hello, its joe from blissful brownies again with another question. this time im making english toffee, and having problems with my butter separating from the toffee about halfway through the cooking…Continue
"A few things are going to be important to you. It's awfully hard to troubleshoot w/o details, although i appreciate the need for confidentiality. Rate of heating is important (ie you could be heating too quickly). Rate of mechanical energy…"
"Welcome to toffee Hell:-) Toffee starts to separate at around 250 degrees. I have tried different butters, room temp or frozen, different sugar (beet or cane). The only conclusion I have come to is no conclusion at all! We have better luck in the…"
"so.. i think because ive been melting butter before i add all the ingredients this is causing this reaction.?? does it make sense to add cold butter and the water and the dry ingredients all togather at the begining? this shouldnt be this hard."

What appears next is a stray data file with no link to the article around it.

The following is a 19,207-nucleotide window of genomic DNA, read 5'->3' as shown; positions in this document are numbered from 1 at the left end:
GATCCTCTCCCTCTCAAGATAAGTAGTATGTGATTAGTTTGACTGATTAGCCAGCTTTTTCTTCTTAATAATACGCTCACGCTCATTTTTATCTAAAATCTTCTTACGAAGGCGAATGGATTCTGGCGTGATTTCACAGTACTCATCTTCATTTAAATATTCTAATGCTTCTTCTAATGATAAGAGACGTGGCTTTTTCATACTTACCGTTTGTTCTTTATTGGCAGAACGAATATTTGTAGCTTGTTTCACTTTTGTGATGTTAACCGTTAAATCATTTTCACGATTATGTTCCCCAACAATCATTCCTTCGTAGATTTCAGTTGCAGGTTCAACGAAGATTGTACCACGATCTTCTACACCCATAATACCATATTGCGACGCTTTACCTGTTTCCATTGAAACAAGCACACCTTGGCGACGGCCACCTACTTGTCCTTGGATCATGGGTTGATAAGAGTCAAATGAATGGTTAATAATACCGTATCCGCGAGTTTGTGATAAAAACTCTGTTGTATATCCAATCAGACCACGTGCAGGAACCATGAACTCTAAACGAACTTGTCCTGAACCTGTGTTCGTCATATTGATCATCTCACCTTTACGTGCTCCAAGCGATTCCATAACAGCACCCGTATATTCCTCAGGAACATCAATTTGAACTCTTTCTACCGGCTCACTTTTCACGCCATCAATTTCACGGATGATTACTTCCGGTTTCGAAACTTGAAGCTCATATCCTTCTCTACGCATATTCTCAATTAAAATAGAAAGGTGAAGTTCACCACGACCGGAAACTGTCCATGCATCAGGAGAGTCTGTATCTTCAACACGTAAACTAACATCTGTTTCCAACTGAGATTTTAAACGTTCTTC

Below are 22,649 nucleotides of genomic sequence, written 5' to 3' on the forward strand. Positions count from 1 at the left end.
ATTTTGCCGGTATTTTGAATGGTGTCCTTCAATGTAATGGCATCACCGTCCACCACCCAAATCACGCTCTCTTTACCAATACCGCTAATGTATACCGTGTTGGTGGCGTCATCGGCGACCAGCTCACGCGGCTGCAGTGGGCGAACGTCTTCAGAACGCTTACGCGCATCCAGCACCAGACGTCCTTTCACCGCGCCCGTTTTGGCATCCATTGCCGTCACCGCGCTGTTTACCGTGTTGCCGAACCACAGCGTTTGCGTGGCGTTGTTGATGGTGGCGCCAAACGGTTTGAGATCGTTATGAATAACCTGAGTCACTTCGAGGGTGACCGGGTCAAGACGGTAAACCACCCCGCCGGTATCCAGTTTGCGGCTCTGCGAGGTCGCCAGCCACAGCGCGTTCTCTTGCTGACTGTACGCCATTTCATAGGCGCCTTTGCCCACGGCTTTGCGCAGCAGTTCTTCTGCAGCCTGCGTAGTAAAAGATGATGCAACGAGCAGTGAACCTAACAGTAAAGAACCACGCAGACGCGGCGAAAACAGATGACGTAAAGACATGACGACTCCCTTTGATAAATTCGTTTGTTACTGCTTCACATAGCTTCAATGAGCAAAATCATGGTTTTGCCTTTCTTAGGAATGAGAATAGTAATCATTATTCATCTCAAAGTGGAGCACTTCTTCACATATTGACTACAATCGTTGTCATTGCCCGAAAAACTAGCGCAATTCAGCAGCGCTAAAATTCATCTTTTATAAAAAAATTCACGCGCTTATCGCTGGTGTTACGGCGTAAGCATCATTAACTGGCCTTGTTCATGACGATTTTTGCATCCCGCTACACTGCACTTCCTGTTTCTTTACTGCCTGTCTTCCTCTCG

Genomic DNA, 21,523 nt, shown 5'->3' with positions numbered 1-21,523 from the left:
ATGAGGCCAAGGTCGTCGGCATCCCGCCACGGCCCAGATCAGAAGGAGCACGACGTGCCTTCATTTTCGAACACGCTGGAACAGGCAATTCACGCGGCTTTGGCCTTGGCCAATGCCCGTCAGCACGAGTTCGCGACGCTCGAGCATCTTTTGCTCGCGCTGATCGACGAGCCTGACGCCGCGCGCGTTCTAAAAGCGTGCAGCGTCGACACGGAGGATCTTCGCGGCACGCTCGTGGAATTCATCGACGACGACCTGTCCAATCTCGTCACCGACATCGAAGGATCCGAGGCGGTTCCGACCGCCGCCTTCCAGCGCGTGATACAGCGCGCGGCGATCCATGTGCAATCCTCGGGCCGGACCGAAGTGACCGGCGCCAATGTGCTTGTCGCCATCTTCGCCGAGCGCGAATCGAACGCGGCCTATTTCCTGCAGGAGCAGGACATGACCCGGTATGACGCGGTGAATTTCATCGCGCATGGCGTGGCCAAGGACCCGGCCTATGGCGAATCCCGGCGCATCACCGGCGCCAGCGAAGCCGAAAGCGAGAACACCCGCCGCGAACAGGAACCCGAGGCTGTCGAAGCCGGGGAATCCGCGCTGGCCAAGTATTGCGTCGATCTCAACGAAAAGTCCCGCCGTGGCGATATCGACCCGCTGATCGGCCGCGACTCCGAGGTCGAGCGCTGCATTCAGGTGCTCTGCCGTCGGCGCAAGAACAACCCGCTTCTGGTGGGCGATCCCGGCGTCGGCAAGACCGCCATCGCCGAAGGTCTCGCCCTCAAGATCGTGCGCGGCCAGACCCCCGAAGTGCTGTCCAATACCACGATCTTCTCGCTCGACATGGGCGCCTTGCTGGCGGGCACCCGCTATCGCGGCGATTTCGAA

"thank you for your reply. its easy to tell its separated because the butter is on top of everything else and im not able to get it combined again. i am on contract not to give out recipes but i will do my best. first i melt butter, then add sugar…"
"How in the world can you tell if it's separating while cooking? Halfway through cooking, it should be a molten, bubbly mess that's impossible to determine if it's an emulsion or not 8-) describe your recipe, and your production in as…"
hello, its joe from blissful brownies again with another question. this time im making english toffee, and having problems with my butter separating from the toffee about halfway through the cooking process. i have no idea why this is happening. toffee is somthing i have never done. i know this is not a chocolate question, but i figure someone has had toffee experience. P.S. thankyou all for your tips on my chocolate enrobing issues last week.See More
"you can add some cocoa butter to the chocolate.It will make it lighrer and easy to use without messing up the taste like when u include vegetable oil. start with 10% that should do it.
If you do choose to pour the chocolate, the best bet is to use a…"